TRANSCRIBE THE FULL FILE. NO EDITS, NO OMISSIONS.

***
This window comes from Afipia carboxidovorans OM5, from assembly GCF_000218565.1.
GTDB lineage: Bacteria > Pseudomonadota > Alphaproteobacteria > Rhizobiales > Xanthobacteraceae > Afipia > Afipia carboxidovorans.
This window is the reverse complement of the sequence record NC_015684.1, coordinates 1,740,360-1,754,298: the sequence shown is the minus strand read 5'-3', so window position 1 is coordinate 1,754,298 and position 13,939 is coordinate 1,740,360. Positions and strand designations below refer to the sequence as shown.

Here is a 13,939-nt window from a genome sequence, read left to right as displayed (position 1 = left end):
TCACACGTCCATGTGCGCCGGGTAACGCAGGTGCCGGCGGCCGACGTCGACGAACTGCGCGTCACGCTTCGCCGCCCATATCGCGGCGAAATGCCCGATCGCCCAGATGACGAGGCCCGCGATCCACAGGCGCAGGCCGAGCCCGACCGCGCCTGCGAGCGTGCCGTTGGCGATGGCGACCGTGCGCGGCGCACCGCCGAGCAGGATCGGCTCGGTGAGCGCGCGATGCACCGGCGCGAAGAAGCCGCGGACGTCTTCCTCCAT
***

This window comes from Afipia carboxidovorans OM5, from assembly GCF_000218565.1.
GTDB lineage: Bacteria > Pseudomonadota > Alphaproteobacteria > Rhizobiales > Xanthobacteraceae > Afipia > Afipia carboxidovorans.
This window is the reverse complement of the sequence record NC_015684.1, coordinates 1,740,360-1,754,298: the sequence shown is the minus strand read 5'-3', so window position 1 is coordinate 1,754,298 and position 13,939 is coordinate 1,740,360. Positions and strand designations below refer to the sequence as shown.

Here is a 13,939-nt window from a genome sequence, read left to right as displayed (position 1 = left end):
TCACACGTCCATGTGCGCCGGGTAACGCAGGTGCCGGCGGCCGACGTCGACGAACTGCGCGTCACGCTTCGCCGCCCATATCGCGGCGAAATGCCCGATCGCCCAGATGACGAGGCCCGCGATCCACAGGCGCAGGCCGAGCCCGACCGCGCCTGCGAGCGTGCCGTTGGCGATGGCGACCGTGCGCGGCGCACCGCCGAGCAGGATCGGCTCGGTGAGCGCGCGATGCACCGGCGCGAAGAAGCCGCGGACGTCTTCCTCCAT